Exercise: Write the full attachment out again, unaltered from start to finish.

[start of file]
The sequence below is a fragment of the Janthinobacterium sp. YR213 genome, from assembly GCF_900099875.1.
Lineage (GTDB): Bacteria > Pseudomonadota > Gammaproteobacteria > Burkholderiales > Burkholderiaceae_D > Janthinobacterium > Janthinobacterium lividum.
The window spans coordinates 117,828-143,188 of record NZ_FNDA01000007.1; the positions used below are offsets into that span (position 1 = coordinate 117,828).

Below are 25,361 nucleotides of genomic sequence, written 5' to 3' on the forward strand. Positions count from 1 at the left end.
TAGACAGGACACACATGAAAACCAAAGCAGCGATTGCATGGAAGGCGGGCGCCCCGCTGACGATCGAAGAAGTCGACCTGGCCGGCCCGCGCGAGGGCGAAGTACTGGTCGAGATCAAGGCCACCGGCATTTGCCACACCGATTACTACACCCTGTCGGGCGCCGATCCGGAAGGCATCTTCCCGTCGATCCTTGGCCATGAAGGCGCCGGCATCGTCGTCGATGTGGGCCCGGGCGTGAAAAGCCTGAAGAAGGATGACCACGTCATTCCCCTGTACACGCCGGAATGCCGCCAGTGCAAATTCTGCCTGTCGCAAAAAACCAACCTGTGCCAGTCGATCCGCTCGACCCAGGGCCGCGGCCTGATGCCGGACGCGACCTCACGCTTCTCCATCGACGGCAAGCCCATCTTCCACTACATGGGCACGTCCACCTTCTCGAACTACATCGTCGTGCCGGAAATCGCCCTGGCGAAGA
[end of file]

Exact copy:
The sequence below is a fragment of the Janthinobacterium sp. YR213 genome, from assembly GCF_900099875.1.
Lineage (GTDB): Bacteria > Pseudomonadota > Gammaproteobacteria > Burkholderiales > Burkholderiaceae_D > Janthinobacterium > Janthinobacterium lividum.
The window spans coordinates 117,828-143,188 of record NZ_FNDA01000007.1; the positions used below are offsets into that span (position 1 = coordinate 117,828).

Below are 25,361 nucleotides of genomic sequence, written 5' to 3' on the forward strand. Positions count from 1 at the left end.
TAGACAGGACACACATGAAAACCAAAGCAGCGATTGCATGGAAGGCGGGCGCCCCGCTGACGATCGAAGAAGTCGACCTGGCCGGCCCGCGCGAGGGCGAAGTACTGGTCGAGATCAAGGCCACCGGCATTTGCCACACCGATTACTACACCCTGTCGGGCGCCGATCCGGAAGGCATCTTCCCGTCGATCCTTGGCCATGAAGGCGCCGGCATCGTCGTCGATGTGGGCCCGGGCGTGAAAAGCCTGAAGAAGGATGACCACGTCATTCCCCTGTACACGCCGGAATGCCGCCAGTGCAAATTCTGCCTGTCGCAAAAAACCAACCTGTGCCAGTCGATCCGCTCGACCCAGGGCCGCGGCCTGATGCCGGACGCGACCTCACGCTTCTCCATCGACGGCAAGCCCATCTTCCACTACATGGGCACGTCCACCTTCTCGAACTACATCGTCGTGCCGGAAATCGCCCTGGCGAAGA